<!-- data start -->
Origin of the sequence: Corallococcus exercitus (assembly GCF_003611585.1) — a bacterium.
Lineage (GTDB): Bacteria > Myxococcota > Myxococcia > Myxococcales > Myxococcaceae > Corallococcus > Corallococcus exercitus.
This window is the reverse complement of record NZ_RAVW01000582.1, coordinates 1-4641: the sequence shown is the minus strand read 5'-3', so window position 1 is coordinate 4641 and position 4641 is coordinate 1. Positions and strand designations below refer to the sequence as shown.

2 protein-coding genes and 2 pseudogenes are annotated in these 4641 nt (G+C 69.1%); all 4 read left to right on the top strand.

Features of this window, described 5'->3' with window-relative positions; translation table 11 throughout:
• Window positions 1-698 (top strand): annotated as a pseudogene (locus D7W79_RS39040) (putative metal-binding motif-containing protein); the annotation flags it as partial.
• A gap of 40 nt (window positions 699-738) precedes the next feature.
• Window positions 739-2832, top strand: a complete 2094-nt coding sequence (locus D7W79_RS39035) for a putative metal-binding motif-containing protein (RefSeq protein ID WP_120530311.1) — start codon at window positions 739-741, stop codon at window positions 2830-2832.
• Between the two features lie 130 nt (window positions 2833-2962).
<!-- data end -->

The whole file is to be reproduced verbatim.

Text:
Origin of the sequence: Corallococcus exercitus (assembly GCF_003611585.1) — a bacterium.
Lineage (GTDB): Bacteria > Myxococcota > Myxococcia > Myxococcales > Myxococcaceae > Corallococcus > Corallococcus exercitus.
This window is the reverse complement of record NZ_RAVW01000582.1, coordinates 1-4641: the sequence shown is the minus strand read 5'-3', so window position 1 is coordinate 4641 and position 4641 is coordinate 1. Positions and strand designations below refer to the sequence as shown.

2 protein-coding genes and 2 pseudogenes are annotated in these 4641 nt (G+C 69.1%); all 4 read left to right on the top strand.

Features of this window, described 5'->3' with window-relative positions; translation table 11 throughout:
• Window positions 1-698 (top strand): annotated as a pseudogene (locus D7W79_RS39040) (putative metal-binding motif-containing protein); the annotation flags it as partial.
• A gap of 40 nt (window positions 699-738) precedes the next feature.
• Window positions 739-2832, top strand: a complete 2094-nt coding sequence (locus D7W79_RS39035) for a putative metal-binding motif-containing protein (RefSeq protein ID WP_120530311.1) — start codon at window positions 739-741, stop codon at window positions 2830-2832.
• Between the two features lie 130 nt (window positions 2833-2962).